Thursday, 28 May 2015

Birdwatch - latest editorial

June 2015 | Issue 276

At a time when more people than ever are engaging with the conservation movement, the challenges and setbacks it faces also seem greater than before.

In April, despite a turning tide of local opinion against the killing of migrating birds in spring in Malta, a referendum on the issue handed victory to the hunters. Little comfort that a 0.3 per cent swing in the vote would have been enough to see the controversial practice banned: the slightest majority was all the hunters needed. Democracy can be a painful process.

The same could be said for the UK’s recent general election, in which almost no one outside the Green Party bothered to campaign on environmental issues. Our own democratic process has awarded the new government an outright majority for 37 per cent of the vote, and we now face the prospect of deregulated rural development, badger culling across the country, the return of fox hunting and, as Prime Minister David Cameron so famously put it, the cutting of “green crap”.

Threats to wildlife also come from the the European Union, where in its less than infinite wisdom Brussels has decided to conduct a euphemistically named ‘fitness check’ on the Birds and Habitats Directives, the cornerstones of nature conservation across the continent. The move is considered serious enough by the RSPB to be described as the “single biggest threat to UK and European nature and biodiversity in a generation”. It has also mobilised 100 voluntary groups from across the UK to join forces and defend laws which surely need strengthening, not weakening.

You can read more about this important story in this issue and find out about its potential impact on bird conservation at home and abroad. The EU has now started the public consultation process, and it’s important that we all make our voices heard – no one else will stick up for birds if we don’t. Please give your opinions at www.naturealert.eu.

Friday, 1 May 2015

On bird racing in London

For a number of years in the Nineties, I took part in what used to be called simply the Bird Race - later, the Birdwatch UK Bird Race. At its height a nationwide event which raised significant funds each year for BirdLife International, it was a county-based contest every May where teams of up to four birders spent a day trying to see and/or hear as many species as possible. In London, any day total reaching 100 species was considered very respectable, and occasionally we just exceeded this figure. But on 7 May 2006, the last time the somewhat fluid line-up of the 'North London Old Boys' took part, Bob Watts, Roy Beddard, Andrew Self and I were fortunate in setting a new record for the capital: 113 species.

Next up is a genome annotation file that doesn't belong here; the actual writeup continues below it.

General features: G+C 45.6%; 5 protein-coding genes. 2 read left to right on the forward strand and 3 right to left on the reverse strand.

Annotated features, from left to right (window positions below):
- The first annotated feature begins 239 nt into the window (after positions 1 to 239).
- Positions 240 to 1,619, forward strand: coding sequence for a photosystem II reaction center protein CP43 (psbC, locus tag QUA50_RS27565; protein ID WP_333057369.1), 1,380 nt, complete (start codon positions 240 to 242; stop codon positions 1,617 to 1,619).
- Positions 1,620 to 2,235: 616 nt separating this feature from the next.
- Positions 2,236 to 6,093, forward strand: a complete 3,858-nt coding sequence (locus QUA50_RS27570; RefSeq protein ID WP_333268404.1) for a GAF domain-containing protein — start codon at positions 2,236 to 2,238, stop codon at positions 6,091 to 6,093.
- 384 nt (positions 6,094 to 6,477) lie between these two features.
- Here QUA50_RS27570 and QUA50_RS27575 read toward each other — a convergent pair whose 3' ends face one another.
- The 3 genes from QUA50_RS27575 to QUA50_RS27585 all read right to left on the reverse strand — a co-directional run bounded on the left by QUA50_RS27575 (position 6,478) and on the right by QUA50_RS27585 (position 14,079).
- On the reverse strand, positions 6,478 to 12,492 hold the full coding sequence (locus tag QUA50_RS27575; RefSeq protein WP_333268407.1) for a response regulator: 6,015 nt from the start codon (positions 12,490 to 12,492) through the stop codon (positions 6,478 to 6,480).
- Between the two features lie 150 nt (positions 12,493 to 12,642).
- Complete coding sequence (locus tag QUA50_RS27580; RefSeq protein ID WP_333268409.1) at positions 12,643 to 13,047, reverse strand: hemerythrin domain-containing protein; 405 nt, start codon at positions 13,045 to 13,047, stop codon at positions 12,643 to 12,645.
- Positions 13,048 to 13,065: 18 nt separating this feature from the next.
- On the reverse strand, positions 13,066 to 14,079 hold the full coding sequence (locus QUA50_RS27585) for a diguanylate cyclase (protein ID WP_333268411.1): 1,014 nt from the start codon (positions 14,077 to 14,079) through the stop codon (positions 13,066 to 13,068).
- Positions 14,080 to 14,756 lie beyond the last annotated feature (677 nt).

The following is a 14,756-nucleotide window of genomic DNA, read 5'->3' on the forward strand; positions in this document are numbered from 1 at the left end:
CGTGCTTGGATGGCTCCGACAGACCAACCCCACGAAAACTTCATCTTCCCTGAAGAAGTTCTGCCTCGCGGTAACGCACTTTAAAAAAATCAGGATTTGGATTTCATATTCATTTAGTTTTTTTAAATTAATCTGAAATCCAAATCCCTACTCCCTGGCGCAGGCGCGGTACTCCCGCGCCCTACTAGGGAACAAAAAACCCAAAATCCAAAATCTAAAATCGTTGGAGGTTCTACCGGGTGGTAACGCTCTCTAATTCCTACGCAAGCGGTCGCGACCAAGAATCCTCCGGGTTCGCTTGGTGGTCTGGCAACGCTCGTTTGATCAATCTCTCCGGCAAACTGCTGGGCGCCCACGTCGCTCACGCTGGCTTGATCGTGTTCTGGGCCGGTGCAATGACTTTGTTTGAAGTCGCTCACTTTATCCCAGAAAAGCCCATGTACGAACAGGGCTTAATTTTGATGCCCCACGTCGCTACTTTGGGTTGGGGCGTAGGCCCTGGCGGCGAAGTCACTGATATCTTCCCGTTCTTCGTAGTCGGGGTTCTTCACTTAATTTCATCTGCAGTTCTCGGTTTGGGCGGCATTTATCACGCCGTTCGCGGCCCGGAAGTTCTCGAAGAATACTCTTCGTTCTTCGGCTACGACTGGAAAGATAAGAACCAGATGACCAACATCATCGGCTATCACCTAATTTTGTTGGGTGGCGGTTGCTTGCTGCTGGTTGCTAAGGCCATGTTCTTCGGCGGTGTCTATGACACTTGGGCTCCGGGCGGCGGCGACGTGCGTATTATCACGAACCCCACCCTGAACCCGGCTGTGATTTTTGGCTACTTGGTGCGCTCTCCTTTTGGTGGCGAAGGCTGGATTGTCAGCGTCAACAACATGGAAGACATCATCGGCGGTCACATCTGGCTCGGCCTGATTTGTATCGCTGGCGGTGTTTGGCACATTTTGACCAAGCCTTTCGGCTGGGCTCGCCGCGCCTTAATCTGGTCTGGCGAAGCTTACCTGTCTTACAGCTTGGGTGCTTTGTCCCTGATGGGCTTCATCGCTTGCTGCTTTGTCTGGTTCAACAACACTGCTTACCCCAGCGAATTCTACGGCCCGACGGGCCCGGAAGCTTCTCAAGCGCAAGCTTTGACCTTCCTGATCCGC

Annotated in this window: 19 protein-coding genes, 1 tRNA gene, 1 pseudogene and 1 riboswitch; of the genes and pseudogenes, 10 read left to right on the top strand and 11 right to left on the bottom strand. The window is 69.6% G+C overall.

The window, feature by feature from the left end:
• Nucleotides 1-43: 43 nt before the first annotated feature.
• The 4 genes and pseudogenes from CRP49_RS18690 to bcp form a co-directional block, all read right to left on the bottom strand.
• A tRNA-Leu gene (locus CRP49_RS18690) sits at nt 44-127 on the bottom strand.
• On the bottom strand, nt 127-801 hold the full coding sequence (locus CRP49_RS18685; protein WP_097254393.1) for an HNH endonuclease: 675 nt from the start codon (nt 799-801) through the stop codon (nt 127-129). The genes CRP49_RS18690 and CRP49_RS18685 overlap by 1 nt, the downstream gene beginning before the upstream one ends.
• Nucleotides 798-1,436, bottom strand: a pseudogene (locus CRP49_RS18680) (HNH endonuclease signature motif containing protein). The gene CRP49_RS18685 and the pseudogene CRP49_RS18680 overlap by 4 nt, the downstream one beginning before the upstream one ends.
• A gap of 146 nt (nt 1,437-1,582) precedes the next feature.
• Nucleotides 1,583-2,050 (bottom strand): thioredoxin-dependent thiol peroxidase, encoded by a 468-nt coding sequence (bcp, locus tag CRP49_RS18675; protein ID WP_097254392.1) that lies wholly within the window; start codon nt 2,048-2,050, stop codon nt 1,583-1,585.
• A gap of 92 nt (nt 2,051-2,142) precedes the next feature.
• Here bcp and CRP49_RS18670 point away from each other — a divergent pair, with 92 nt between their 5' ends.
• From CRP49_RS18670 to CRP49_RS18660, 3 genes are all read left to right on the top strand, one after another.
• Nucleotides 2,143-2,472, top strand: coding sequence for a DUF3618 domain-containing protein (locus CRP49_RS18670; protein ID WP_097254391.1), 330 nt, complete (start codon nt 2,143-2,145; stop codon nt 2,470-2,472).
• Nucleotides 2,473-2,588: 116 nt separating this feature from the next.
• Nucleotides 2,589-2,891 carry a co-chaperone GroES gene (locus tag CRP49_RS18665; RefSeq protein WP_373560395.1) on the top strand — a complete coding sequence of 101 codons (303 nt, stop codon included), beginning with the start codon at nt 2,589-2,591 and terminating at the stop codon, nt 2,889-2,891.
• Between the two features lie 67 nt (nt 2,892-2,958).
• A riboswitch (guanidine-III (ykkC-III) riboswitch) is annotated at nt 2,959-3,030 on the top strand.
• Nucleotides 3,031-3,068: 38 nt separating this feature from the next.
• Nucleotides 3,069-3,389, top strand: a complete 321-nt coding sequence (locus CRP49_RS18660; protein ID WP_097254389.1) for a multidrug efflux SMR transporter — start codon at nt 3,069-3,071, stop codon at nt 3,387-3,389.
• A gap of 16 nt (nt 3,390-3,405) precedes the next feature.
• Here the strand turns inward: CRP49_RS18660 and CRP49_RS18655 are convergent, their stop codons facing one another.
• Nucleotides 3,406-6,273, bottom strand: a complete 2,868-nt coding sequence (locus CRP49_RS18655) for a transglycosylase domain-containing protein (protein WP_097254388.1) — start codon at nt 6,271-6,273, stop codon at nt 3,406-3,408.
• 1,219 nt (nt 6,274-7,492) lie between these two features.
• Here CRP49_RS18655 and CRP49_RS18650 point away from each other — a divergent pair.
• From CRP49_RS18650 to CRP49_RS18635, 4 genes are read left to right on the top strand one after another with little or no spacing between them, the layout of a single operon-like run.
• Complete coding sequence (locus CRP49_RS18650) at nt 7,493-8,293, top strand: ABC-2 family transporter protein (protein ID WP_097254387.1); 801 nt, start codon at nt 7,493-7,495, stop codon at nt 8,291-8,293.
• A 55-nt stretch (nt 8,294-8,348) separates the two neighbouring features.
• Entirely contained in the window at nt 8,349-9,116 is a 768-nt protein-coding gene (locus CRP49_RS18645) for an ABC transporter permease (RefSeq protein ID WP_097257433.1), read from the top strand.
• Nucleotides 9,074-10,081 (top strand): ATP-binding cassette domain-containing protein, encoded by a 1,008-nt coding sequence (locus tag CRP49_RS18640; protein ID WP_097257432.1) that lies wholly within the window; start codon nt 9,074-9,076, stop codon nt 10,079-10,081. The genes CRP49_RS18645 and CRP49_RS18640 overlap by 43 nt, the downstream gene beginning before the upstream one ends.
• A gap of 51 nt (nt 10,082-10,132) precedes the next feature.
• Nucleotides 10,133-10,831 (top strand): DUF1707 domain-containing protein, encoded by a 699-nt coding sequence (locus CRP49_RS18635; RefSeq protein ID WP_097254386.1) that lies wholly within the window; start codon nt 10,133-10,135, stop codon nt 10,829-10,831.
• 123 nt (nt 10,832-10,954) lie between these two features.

Eurasian Whimbrel on the Thames foreshore at Rainham today - a difficult 'big day' species.
Such was the exhausting pace of the event that, despite some good birds, it could rarely be called fun. It's essentially about local knowledge, logistics and listing as much as bird-finding, and there's precious little quality time to actually enjoy the birds you do see. That's the price of getting a good total. And having got the best total nine years ago, none of us has since felt any real inclination to have another go - until now.

My first of the year in Britain, this cracking male Whinchat was on the Rainham patch today.
Featuring a slightly tweaked line-up, with Paul Hawkins taking Roy's place, we are back this year to try again. Whether or not we get anywhere close to the 2006 record remains to be seen, but it's worth a shot. And that means preparing hard, which is why my alarm went off at 0300 hours this morning and I then spent 10 hours in the field checking sites between the Lea Valley and the Thames for our upcoming 'big day' on Monday 4th May, a Bank Holiday with a decent weather forecast (currently) of south-east winds and a mixture of sunny spells and rain showers.

A record shot of today's Pectoral Sandpiper, a genuinely rare species in national terms in spring.
Today's scouting trip produced many good birds, including this Pectoral Sandpiper at Rainham Marshes RPSB which was originally found two days ago by Andy Tweed. It took an hour to relocate today, and in fact probably came in with a flock of c20 Dunlin to the Target Pools at c1250. It was my first at the site and officially my 200th 'patch' species - a positive omen for the challenge ahead?

LinkWithin

Related Posts Plugin for WordPress, Blogger...